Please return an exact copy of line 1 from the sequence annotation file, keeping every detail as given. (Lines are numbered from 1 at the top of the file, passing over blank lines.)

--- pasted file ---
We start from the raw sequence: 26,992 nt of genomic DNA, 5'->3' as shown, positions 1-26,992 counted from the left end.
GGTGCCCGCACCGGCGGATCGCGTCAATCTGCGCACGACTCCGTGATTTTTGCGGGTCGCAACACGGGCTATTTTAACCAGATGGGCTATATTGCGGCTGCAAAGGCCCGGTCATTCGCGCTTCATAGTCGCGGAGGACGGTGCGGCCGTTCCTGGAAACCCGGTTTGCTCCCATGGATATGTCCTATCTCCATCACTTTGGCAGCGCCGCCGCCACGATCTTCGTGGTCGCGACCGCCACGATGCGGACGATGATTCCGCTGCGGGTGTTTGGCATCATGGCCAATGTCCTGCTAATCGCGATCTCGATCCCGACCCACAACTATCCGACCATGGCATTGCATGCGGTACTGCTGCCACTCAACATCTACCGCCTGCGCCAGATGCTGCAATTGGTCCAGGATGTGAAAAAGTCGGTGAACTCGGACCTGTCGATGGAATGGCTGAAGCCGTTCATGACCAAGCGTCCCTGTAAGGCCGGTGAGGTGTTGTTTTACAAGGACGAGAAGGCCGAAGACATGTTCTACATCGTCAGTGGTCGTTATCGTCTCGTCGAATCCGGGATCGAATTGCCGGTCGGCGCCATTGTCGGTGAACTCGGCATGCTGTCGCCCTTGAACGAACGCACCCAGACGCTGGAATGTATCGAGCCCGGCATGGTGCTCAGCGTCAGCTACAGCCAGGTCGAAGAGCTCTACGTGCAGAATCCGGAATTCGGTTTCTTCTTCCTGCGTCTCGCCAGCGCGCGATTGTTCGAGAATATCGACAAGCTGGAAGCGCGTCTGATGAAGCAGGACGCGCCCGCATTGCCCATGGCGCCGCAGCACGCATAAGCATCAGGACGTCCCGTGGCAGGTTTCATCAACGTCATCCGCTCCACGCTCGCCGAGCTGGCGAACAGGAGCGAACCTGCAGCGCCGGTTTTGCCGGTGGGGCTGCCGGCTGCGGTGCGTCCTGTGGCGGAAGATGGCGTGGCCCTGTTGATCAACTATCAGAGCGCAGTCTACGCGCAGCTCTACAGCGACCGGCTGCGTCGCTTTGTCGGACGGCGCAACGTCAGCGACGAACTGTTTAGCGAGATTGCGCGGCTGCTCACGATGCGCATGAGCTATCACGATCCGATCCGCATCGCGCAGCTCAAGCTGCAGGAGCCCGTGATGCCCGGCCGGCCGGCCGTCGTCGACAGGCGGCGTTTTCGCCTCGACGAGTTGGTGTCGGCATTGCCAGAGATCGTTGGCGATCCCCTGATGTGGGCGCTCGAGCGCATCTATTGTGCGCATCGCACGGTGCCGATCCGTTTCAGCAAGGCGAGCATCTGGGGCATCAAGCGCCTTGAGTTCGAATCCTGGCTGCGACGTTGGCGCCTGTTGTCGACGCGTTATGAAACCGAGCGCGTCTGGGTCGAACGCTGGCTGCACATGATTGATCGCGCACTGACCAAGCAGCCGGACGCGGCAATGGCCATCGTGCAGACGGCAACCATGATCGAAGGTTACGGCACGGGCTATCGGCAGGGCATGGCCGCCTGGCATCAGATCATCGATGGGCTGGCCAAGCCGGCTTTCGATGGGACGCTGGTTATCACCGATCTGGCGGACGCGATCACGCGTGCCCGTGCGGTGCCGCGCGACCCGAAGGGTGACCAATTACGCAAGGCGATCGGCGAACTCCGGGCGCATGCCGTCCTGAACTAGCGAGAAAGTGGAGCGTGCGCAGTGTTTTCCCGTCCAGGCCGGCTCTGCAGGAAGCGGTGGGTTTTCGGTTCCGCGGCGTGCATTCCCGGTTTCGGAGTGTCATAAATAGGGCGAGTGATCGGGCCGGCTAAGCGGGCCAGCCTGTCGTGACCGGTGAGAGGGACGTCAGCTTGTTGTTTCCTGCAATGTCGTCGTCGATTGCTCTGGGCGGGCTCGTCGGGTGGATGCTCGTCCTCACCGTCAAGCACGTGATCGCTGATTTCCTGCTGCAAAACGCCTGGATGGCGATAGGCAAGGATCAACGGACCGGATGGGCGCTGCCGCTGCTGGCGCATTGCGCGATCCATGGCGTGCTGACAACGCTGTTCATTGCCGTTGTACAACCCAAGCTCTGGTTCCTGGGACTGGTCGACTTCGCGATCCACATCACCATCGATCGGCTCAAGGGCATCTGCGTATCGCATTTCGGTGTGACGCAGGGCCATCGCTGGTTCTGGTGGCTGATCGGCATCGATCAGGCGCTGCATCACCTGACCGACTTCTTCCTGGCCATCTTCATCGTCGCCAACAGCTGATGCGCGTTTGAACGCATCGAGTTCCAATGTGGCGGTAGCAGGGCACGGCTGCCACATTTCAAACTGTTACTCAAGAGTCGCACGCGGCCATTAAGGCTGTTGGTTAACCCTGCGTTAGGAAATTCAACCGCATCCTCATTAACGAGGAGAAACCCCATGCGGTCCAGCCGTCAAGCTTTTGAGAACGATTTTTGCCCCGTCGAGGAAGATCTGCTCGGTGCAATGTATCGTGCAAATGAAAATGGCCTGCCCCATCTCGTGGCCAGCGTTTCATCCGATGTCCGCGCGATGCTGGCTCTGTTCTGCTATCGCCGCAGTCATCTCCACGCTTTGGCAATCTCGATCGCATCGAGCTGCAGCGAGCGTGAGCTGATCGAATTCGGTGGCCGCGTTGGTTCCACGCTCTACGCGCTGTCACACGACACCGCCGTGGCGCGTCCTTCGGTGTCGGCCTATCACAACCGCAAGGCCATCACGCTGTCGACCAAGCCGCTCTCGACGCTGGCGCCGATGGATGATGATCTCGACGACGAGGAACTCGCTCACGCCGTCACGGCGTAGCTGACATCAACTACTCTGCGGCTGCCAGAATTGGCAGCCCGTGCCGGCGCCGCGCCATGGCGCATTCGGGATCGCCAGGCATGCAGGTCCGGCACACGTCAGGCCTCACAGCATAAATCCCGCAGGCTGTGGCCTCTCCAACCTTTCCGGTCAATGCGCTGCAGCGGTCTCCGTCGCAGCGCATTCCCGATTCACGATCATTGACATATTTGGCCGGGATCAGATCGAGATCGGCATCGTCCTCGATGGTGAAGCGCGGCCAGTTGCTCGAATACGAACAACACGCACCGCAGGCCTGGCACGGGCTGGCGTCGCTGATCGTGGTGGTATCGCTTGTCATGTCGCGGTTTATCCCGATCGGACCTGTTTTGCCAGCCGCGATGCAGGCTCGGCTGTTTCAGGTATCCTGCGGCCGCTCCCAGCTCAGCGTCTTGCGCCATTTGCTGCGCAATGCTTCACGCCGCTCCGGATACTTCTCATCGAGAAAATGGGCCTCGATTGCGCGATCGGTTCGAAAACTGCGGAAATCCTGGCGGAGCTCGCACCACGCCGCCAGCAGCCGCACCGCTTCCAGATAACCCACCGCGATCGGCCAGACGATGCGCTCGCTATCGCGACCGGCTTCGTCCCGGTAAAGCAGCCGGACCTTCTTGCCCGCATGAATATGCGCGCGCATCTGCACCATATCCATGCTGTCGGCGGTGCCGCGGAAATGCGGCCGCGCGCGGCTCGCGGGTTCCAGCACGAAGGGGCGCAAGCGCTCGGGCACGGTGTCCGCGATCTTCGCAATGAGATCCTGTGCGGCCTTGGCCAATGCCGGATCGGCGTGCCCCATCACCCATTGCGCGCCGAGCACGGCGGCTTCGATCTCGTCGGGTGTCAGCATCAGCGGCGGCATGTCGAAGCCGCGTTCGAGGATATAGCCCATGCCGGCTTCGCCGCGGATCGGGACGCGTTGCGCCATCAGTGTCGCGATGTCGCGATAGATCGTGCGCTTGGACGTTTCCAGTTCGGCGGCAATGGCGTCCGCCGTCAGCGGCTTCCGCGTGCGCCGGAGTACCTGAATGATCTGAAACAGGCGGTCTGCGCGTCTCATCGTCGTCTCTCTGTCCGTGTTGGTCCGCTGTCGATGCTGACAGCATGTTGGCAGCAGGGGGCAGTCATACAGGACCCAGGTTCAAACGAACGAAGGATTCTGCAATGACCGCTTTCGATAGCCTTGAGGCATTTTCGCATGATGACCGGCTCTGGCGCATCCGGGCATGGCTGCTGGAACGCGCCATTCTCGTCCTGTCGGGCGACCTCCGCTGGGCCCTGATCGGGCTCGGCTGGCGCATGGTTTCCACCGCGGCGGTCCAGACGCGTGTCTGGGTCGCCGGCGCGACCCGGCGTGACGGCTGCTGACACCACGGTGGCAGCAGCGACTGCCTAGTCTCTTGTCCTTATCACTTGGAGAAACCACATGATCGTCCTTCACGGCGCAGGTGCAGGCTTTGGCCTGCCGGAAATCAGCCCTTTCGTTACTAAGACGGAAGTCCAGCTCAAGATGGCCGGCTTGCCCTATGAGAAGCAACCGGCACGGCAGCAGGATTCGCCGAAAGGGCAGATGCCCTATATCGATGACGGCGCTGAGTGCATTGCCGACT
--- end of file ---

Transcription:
We start from the raw sequence: 26,992 nt of genomic DNA, 5'->3' as shown, positions 1-26,992 counted from the left end.